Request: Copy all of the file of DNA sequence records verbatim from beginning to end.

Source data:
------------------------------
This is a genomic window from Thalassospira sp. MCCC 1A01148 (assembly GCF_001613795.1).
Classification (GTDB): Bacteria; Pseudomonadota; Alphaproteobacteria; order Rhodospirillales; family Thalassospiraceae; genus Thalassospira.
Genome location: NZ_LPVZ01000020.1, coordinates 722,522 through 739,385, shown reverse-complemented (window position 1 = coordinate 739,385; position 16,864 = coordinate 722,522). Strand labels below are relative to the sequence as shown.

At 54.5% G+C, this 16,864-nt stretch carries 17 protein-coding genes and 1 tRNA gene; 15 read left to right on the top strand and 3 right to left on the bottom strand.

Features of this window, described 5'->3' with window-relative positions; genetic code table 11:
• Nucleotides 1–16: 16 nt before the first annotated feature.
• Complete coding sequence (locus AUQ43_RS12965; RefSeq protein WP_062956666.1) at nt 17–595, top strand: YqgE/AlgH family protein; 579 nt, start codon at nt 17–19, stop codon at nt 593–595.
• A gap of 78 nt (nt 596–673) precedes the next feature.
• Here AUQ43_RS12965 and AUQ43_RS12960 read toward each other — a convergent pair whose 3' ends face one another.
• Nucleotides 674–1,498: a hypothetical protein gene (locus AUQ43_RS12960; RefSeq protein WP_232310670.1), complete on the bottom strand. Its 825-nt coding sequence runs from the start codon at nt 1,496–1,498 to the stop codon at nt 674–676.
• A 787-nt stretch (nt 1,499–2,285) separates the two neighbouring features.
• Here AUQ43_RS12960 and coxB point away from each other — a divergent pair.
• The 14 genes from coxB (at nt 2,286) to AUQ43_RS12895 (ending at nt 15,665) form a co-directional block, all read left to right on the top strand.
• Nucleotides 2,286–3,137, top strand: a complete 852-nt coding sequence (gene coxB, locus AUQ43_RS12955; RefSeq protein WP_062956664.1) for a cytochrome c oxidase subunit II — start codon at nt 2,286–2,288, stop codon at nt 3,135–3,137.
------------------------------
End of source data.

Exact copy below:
This is a genomic window from Thalassospira sp. MCCC 1A01148 (assembly GCF_001613795.1).
Classification (GTDB): Bacteria; Pseudomonadota; Alphaproteobacteria; order Rhodospirillales; family Thalassospiraceae; genus Thalassospira.
Genome location: NZ_LPVZ01000020.1, coordinates 722,522 through 739,385, shown reverse-complemented (window position 1 = coordinate 739,385; position 16,864 = coordinate 722,522). Strand labels below are relative to the sequence as shown.

At 54.5% G+C, this 16,864-nt stretch carries 17 protein-coding genes and 1 tRNA gene; 15 read left to right on the top strand and 3 right to left on the bottom strand.

Features of this window, described 5'->3' with window-relative positions; genetic code table 11:
• Nucleotides 1–16: 16 nt before the first annotated feature.
• Complete coding sequence (locus AUQ43_RS12965; RefSeq protein WP_062956666.1) at nt 17–595, top strand: YqgE/AlgH family protein; 579 nt, start codon at nt 17–19, stop codon at nt 593–595.
• A gap of 78 nt (nt 596–673) precedes the next feature.
• Here AUQ43_RS12965 and AUQ43_RS12960 read toward each other — a convergent pair whose 3' ends face one another.
• Nucleotides 674–1,498: a hypothetical protein gene (locus AUQ43_RS12960; RefSeq protein WP_232310670.1), complete on the bottom strand. Its 825-nt coding sequence runs from the start codon at nt 1,496–1,498 to the stop codon at nt 674–676.
• A 787-nt stretch (nt 1,499–2,285) separates the two neighbouring features.
• Here AUQ43_RS12960 and coxB point away from each other — a divergent pair.
• The 14 genes from coxB (at nt 2,286) to AUQ43_RS12895 (ending at nt 15,665) form a co-directional block, all read left to right on the top strand.
• Nucleotides 2,286–3,137, top strand: a complete 852-nt coding sequence (gene coxB, locus AUQ43_RS12955; RefSeq protein WP_062956664.1) for a cytochrome c oxidase subunit II — start codon at nt 2,286–2,288, stop codon at nt 3,135–3,137.